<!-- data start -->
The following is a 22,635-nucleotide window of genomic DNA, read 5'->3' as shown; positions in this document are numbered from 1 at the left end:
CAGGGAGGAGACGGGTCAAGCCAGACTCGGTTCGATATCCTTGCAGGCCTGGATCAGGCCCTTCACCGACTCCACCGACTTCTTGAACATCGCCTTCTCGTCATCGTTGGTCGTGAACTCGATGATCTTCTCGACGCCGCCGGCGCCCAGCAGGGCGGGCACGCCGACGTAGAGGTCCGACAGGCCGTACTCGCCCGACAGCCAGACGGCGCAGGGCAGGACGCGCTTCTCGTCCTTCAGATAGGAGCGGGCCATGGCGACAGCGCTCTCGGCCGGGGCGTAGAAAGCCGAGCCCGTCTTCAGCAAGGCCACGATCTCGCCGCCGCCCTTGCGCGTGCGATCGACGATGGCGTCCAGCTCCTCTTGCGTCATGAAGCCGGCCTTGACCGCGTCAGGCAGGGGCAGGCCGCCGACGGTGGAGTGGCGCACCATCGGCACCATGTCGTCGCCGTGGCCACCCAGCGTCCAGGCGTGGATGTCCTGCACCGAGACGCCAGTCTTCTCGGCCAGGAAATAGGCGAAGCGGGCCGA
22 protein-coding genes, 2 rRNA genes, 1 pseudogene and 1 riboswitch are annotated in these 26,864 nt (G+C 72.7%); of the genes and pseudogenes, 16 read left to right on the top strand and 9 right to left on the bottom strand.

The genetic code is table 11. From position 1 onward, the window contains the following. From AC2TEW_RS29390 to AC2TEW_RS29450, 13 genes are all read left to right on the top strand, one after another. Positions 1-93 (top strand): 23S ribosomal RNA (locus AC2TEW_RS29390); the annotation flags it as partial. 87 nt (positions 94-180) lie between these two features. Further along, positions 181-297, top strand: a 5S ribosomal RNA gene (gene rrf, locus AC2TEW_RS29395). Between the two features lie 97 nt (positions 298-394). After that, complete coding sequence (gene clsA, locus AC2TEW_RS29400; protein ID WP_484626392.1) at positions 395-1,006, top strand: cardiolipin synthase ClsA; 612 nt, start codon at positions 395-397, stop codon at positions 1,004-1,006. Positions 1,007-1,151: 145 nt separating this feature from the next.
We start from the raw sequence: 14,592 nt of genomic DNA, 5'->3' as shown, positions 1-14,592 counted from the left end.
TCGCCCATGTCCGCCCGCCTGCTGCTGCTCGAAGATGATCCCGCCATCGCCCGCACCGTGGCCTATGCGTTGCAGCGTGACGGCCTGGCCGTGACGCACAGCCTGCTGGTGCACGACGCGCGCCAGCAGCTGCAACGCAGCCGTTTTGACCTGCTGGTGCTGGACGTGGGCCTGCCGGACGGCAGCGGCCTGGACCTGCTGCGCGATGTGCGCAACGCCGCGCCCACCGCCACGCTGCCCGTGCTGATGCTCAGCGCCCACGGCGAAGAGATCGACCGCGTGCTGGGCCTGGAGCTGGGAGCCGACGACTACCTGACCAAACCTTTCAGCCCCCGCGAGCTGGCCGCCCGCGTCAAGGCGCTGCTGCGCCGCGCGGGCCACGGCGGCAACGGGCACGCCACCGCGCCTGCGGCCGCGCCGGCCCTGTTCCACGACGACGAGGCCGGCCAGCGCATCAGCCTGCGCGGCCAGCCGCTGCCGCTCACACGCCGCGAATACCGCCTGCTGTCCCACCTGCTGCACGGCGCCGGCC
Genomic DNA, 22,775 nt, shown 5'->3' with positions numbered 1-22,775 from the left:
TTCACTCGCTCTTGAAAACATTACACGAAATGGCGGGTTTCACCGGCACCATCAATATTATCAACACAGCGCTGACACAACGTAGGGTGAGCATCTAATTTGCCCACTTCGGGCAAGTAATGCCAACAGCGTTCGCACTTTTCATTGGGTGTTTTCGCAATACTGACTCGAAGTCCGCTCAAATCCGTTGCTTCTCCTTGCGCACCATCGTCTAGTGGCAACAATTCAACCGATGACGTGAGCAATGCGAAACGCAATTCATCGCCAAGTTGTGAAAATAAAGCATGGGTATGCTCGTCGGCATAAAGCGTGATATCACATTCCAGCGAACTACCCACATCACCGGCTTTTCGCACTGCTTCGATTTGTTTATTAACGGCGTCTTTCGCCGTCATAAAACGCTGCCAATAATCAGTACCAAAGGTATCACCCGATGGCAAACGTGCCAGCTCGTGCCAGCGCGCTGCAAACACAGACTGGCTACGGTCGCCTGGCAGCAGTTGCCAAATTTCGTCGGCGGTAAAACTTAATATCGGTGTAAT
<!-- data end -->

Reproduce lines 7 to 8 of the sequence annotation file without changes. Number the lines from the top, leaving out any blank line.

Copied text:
Genomic DNA, 22,775 nt, shown 5'->3' with positions numbered 1-22,775 from the left:
TTCACTCGCTCTTGAAAACATTACACGAAATGGCGGGTTTCACCGGCACCATCAATATTATCAACACAGCGCTGACACAACGTAGGGTGAGCATCTAATTTGCCCACTTCGGGCAAGTAATGCCAACAGCGTTCGCACTTTTCATTGGGTGTTTTCGCAATACTGACTCGAAGTCCGCTCAAATCCGTTGCTTCTCCTTGCGCACCATCGTCTAGTGGCAACAATTCAACCGATGACGTGAGCAATGCGAAACGCAATTCATCGCCAAGTTGTGAAAATAAAGCATGGGTATGCTCGTCGGCATAAAGCGTGATATCACATTCCAGCGAACTACCCACATCACCGGCTTTTCGCACTGCTTCGATTTGTTTATTAACGGCGTCTTTCGCCGTCATAAAACGCTGCCAATAATCAGTACCAAAGGTATCACCCGATGGCAAACGTGCCAGCTCGTGCCAGCGCGCTGCAAACACAGACTGGCTACGGTCGCCTGGCAGCAGTTGCCAAATTTCGTCGGCGGTAAAACTTAATATCGGTGTAAT